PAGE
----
> So, if you have two signals with their 90-degree quadrature signals (say,
> u is the audio you want to shift and v is the on-board quadrature
> oscillator), then if you multiply the signals together (using a
> four-quadrant multiplier) and also multiply their quadrature signals
> together (using a second four-quadrant multiplier) then you can sum the
> multiplier outputs together, and you will get the following (by adding the
> two equations together):
>
>
>
> cos (u – v)
>
>
>
> This represents the audio signal u which has been frequency-shifted
> downward by the frequency of the oscillator signal v.  Of course, the audio
> signal probably has many frequencies u occurring simultaneously, and they
> will all be shifted down by v.  That’s what makes frequency shifting sound
> so alien and weird.
>
>
>
> By being clever with the summations of the multiplier output signals
> (based on a little bit of algebra), you can also recover the up-shifted
> audio:
>
>
>
> cos (u + v)
>
>
>
> With both the down- and up-shifted signals, you can get a stereo effect.
>
>
>
> The entire circuit consists of a 90-degree phase displacement network to
> generate the cosine of the incoming audio (I designed mine with 12 stages
> from 15 Hz to 15 kHz using a little thing I found on the internet called
> QuadNet), a quadrature oscillator to generate both sine and cosine waves at
> frequency v (mine is TZFM and consists of two Rubicon cores with sine
> shapers, with one syncing the other in such a way that the two are always
> 90 degrees out of phase), two four-quadrant multipliers (I built a dual
> unit from a single 2164 chip – two linearized VCAs), and a couple of output
> amplifier stages for doing the summing.  The key to success is to AC couple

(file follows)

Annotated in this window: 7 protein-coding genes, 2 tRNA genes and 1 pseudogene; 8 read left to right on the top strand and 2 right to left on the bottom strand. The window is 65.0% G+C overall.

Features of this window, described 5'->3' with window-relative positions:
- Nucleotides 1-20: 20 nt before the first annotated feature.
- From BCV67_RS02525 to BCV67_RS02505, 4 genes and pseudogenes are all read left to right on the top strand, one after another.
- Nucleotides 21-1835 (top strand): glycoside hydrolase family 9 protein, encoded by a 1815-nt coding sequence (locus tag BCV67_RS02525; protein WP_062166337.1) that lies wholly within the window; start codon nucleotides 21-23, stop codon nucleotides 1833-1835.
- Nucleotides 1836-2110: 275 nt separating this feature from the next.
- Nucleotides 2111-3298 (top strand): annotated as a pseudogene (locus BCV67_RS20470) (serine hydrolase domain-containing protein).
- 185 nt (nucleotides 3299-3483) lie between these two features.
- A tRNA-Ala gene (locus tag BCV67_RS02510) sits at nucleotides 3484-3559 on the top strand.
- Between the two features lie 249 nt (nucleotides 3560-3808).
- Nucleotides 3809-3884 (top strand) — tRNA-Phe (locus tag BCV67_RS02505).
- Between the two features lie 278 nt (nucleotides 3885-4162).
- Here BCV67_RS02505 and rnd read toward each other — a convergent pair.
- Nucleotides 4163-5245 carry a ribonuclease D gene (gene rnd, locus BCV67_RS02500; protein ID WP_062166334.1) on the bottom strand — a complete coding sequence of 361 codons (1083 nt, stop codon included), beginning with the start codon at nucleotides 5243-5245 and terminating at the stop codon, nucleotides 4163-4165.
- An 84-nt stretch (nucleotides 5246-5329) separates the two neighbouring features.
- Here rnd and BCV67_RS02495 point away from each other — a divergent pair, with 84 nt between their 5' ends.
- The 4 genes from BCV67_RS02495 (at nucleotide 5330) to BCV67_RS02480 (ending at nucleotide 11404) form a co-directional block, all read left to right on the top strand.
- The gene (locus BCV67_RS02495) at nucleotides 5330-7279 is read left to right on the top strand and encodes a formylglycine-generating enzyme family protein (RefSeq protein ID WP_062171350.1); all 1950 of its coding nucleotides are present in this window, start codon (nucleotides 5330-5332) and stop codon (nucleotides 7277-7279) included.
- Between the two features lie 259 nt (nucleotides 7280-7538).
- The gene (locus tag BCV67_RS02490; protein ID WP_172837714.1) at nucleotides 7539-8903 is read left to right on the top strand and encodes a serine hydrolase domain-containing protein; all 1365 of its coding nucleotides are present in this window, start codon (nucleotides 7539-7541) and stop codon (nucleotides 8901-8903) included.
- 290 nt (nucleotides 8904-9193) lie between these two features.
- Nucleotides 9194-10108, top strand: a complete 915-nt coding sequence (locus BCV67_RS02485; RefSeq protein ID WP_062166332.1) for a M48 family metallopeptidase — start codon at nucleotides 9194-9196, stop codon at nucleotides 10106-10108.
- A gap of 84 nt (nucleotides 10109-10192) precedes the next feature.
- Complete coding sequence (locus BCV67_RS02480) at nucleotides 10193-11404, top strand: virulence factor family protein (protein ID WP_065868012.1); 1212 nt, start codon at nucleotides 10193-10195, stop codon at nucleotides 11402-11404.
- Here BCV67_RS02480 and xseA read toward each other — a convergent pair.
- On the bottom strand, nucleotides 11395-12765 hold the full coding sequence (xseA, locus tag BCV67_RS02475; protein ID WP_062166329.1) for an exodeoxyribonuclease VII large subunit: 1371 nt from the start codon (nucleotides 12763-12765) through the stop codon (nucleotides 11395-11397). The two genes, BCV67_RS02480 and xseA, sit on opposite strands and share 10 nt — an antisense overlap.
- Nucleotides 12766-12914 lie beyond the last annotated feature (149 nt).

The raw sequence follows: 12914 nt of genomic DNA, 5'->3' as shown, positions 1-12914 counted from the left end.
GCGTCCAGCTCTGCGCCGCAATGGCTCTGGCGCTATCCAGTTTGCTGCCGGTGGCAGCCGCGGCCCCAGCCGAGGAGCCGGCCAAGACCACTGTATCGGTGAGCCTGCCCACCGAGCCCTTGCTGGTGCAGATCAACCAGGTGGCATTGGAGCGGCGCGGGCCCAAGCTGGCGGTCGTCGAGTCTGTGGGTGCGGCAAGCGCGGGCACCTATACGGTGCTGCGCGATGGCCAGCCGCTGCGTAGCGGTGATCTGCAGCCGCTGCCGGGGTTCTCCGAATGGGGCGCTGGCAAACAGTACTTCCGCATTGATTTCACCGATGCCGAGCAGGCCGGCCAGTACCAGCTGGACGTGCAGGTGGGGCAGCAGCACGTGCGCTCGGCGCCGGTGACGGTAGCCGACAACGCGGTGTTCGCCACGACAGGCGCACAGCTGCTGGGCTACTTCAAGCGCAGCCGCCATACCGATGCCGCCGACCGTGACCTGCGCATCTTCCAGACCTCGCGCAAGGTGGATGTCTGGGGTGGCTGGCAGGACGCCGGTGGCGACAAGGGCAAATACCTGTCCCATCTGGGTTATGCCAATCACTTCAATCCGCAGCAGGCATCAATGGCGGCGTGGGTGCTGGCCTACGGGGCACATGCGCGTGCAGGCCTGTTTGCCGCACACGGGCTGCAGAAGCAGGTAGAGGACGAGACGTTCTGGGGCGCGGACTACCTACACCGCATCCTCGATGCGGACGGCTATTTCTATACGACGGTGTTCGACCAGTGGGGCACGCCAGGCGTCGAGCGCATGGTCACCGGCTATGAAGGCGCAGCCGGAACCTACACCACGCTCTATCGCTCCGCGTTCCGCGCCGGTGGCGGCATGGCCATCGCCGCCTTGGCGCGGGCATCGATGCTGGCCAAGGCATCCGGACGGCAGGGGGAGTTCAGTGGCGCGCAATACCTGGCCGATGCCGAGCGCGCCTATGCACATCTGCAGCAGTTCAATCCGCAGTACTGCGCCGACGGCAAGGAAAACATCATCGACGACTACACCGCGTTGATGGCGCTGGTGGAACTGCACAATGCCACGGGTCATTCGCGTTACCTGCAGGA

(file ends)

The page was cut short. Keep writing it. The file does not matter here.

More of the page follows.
> the signals into the multipliers to eliminate DC offsets in the incoming
> signal, which is the single largest source of error in the circuit.  If
> that is done properly, the multipliers require no trimming (if accurate
> summing resistors are chosen).
>
>
>
> The circuit works great and sounds super freaky.  I’m going to be building
> another one for one of our members here shortly.
>
>
>
>
> ------------------------------
>
> *From:* Synth-diy [mailto:synth-diy-bounces at synth-diy.org
> <synth-diy-bounces at synth-diy.org>] *On Behalf Of *ColinMuirDorward
> *Sent:* Tuesday, March 10, 2020 7:01 PM
> *To:* *SYNTH DIY
> *Subject:* [sdiy] frequency shifter
>
>
>
> Hi, I got a little lost trying to understand what a frequency shifter is.
> I mean the pre-digital method used by Moog (I think?).
>
> I recently built a 4pole APF, and was really impressed with some of the
> pitching effects I could achieve with it. I'm guessing this is an entirely
> different method than the frequency shifters like Moog and JH have done.
>
> Is the APF method used by anyone? What are its limitations, and what is it
> even doing?
>
> Well, I guess I'm just looking for some conversation on the topic of
> analog frequency/pitch shifting methods. If anyone has any
> thoughts/experience they'd like to share.
>
> Cheers,
>
> Colin
>
>